The role of visual representations in urban planning

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Visual representations in its all-different forms help us to understand our cities, make it available for analysis. They help us to make useful conceptual shortcuts in our understanding in order to have a glimpse of what’s happening in our cities. This research focuses on visuals as representations of cities. These visuals may be a single spatial representation as a map or a sketch, or it may be in form of a visual metaphor (for example Blue Banana, European Bunch of Grapes, London Green Belt, the finger model of Copenhagen etc.) or a complex set of images. Throughout the history, the urban planning discipline has looked at visual representations in various different ways, giving little to no attention on them at all (Jarvis 1994; Neuman 1996, 2000; Faludi 1996; Dühr 2007). Since the notion of planning through debate (Healey, 1992) they are accepted communication tools which shape attention (Forester 1989), therefore shape the discourse (Kunzmann 1996; Healey 1997, 2006; Forester 1999). On the other hand, they are object to treacherous vision (Shields, 1996) which allows manipulations (Pickels 1992; Neuman 1996; recognized that representations may focus on certain parts while inevitably neglecting others (Harvey 1996). Since the visual representations of spaces, like cartographical maps, are not accepted as objective and scientifically informed instruments only, they as well are object to communicative distortions (Dühr, 2007). Thats why it is believed by some theoreticians that it is probably abstain visual representations (Eeten and Roe, 2000) because they can lead to serious conflict (Zonneveld, 2000) through their biased perspective of reality (Crampton, 2001). Despite the recognized consensus-building purpose of representations; growing chaos, complexity and fuzzy reasoning hinders their effective outcomes (Forester, 1999; Healey, 2007; Innes and Booher, 2010; Neuman, 2010). Growing complexity makes planning messier, their outcomes sketchier (Neuman, 2012) and their discourse more abstract. On the other hand, how can we make planning interesting and understandable without using visual representations (Zech, 2013)? Nevertheless, discourse helps finding meaning in complexity and it can create unquestioned knowledge that requires unconventional creative thinking. Visual representations in all its different forms help us to understand the urban complexity.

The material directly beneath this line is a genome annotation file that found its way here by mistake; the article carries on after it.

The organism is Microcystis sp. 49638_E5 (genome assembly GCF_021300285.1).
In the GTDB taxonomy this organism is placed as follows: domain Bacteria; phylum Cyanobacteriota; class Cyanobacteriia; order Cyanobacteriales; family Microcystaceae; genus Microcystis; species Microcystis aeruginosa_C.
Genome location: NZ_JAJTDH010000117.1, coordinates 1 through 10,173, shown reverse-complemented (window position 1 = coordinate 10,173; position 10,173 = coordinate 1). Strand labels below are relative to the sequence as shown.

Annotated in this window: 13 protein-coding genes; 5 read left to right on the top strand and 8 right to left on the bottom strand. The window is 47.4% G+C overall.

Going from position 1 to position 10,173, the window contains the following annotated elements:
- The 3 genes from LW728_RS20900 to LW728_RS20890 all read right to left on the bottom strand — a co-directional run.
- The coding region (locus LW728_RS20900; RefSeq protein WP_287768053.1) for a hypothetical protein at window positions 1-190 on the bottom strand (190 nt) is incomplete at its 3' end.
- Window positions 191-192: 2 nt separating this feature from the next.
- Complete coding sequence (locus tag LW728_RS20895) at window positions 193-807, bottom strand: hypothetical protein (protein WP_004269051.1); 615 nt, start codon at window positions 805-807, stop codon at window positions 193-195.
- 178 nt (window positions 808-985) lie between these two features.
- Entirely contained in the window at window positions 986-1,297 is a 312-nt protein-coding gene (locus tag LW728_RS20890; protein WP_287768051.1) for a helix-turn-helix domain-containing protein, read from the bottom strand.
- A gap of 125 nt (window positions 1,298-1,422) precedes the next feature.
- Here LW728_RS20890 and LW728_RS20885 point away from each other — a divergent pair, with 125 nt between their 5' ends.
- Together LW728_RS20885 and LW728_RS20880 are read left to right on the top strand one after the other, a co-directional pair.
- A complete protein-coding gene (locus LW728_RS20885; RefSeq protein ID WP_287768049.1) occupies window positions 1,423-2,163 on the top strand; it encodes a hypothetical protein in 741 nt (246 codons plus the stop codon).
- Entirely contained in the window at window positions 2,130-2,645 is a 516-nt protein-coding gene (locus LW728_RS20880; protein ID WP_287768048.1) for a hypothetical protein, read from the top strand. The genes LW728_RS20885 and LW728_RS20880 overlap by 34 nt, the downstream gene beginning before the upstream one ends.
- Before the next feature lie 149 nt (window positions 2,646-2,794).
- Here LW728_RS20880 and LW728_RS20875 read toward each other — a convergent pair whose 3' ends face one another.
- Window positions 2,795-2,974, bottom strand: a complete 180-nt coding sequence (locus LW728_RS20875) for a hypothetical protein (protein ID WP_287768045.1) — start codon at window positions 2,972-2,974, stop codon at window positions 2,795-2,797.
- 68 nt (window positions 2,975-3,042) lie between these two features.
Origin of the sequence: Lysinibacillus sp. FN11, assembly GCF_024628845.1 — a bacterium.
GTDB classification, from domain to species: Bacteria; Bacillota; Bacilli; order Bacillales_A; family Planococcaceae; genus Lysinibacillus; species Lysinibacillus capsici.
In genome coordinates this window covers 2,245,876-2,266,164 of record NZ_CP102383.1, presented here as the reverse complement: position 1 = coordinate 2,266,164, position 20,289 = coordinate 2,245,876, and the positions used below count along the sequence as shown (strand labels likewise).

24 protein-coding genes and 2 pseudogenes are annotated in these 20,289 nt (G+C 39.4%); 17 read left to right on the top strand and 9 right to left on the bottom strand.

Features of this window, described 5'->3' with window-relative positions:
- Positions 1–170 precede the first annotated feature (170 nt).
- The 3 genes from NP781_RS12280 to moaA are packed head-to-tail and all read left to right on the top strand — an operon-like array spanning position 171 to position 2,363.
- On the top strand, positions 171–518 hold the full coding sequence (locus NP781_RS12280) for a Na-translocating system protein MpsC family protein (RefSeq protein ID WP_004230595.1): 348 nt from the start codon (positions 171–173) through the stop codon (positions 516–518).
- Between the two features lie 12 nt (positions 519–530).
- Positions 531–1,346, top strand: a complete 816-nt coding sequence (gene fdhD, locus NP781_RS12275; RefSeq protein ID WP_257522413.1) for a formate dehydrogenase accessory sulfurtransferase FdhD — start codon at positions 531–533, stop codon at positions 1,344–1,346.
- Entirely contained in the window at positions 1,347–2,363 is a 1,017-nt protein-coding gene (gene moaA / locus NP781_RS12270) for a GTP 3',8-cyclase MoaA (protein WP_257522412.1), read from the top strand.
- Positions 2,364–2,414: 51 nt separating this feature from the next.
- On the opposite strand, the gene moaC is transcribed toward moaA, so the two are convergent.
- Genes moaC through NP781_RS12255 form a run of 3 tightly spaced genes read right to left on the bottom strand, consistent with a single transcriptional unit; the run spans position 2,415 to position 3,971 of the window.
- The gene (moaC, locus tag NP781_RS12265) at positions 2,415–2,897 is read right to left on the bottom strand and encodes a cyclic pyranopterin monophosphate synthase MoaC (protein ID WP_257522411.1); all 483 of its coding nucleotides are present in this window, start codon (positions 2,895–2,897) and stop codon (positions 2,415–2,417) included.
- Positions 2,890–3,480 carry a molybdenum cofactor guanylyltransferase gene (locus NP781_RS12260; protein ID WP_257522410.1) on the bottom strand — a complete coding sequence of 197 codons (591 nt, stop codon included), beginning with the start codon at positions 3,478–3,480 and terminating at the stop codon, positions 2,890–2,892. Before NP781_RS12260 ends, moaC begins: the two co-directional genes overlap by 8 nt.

Book of proceedings: Annual AESOP Congress, Definite Space – Fuzzy Responsibility, Prague, 13-16th July, 2015
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